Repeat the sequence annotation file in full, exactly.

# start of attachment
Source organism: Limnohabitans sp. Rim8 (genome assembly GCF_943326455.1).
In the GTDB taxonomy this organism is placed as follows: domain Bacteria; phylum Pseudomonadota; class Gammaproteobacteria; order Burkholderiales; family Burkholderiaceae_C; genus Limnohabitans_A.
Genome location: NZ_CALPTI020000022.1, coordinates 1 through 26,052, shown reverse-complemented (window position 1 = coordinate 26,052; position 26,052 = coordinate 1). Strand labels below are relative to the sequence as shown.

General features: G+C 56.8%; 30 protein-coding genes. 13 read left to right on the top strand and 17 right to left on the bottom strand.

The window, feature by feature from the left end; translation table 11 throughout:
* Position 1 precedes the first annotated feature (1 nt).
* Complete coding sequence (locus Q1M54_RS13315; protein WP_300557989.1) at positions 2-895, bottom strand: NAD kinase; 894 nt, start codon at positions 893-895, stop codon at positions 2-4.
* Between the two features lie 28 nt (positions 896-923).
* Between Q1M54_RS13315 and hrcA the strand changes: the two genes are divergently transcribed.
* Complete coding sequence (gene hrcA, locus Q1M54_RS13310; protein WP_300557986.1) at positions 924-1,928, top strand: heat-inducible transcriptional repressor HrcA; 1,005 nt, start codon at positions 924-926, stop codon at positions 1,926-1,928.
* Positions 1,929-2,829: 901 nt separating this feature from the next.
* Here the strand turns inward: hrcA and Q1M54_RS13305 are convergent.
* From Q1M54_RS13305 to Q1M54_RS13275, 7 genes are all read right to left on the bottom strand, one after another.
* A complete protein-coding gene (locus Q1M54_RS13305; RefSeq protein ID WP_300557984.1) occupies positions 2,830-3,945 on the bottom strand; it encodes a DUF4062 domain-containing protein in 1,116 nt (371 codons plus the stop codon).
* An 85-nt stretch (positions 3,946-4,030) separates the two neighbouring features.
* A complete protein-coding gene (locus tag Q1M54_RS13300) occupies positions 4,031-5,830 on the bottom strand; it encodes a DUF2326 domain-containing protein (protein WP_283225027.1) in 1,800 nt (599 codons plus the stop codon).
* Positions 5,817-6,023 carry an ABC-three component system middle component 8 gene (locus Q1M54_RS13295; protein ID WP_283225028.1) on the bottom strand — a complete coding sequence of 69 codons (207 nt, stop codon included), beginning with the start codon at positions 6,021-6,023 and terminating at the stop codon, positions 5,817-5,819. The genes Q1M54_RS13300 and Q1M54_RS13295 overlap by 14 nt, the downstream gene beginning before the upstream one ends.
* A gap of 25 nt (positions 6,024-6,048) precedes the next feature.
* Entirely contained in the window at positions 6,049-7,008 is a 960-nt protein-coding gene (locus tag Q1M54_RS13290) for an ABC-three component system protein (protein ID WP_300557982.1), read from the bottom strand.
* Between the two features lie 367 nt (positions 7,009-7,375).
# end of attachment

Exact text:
Source organism: Limnohabitans sp. Rim8 (genome assembly GCF_943326455.1).
In the GTDB taxonomy this organism is placed as follows: domain Bacteria; phylum Pseudomonadota; class Gammaproteobacteria; order Burkholderiales; family Burkholderiaceae_C; genus Limnohabitans_A.
Genome location: NZ_CALPTI020000022.1, coordinates 1 through 26,052, shown reverse-complemented (window position 1 = coordinate 26,052; position 26,052 = coordinate 1). Strand labels below are relative to the sequence as shown.

General features: G+C 56.8%; 30 protein-coding genes. 13 read left to right on the top strand and 17 right to left on the bottom strand.

The window, feature by feature from the left end; translation table 11 throughout:
* Position 1 precedes the first annotated feature (1 nt).
* Complete coding sequence (locus Q1M54_RS13315; protein WP_300557989.1) at positions 2-895, bottom strand: NAD kinase; 894 nt, start codon at positions 893-895, stop codon at positions 2-4.
* Between the two features lie 28 nt (positions 896-923).
* Between Q1M54_RS13315 and hrcA the strand changes: the two genes are divergently transcribed.
* Complete coding sequence (gene hrcA, locus Q1M54_RS13310; protein WP_300557986.1) at positions 924-1,928, top strand: heat-inducible transcriptional repressor HrcA; 1,005 nt, start codon at positions 924-926, stop codon at positions 1,926-1,928.
* Positions 1,929-2,829: 901 nt separating this feature from the next.
* Here the strand turns inward: hrcA and Q1M54_RS13305 are convergent.
* From Q1M54_RS13305 to Q1M54_RS13275, 7 genes are all read right to left on the bottom strand, one after another.
* A complete protein-coding gene (locus Q1M54_RS13305; RefSeq protein ID WP_300557984.1) occupies positions 2,830-3,945 on the bottom strand; it encodes a DUF4062 domain-containing protein in 1,116 nt (371 codons plus the stop codon).
* An 85-nt stretch (positions 3,946-4,030) separates the two neighbouring features.
* A complete protein-coding gene (locus tag Q1M54_RS13300) occupies positions 4,031-5,830 on the bottom strand; it encodes a DUF2326 domain-containing protein (protein WP_283225027.1) in 1,800 nt (599 codons plus the stop codon).
* Positions 5,817-6,023 carry an ABC-three component system middle component 8 gene (locus Q1M54_RS13295; protein ID WP_283225028.1) on the bottom strand — a complete coding sequence of 69 codons (207 nt, stop codon included), beginning with the start codon at positions 6,021-6,023 and terminating at the stop codon, positions 5,817-5,819. The genes Q1M54_RS13300 and Q1M54_RS13295 overlap by 14 nt, the downstream gene beginning before the upstream one ends.
* A gap of 25 nt (positions 6,024-6,048) precedes the next feature.
* Entirely contained in the window at positions 6,049-7,008 is a 960-nt protein-coding gene (locus tag Q1M54_RS13290) for an ABC-three component system protein (protein ID WP_300557982.1), read from the bottom strand.
* Between the two features lie 367 nt (positions 7,009-7,375).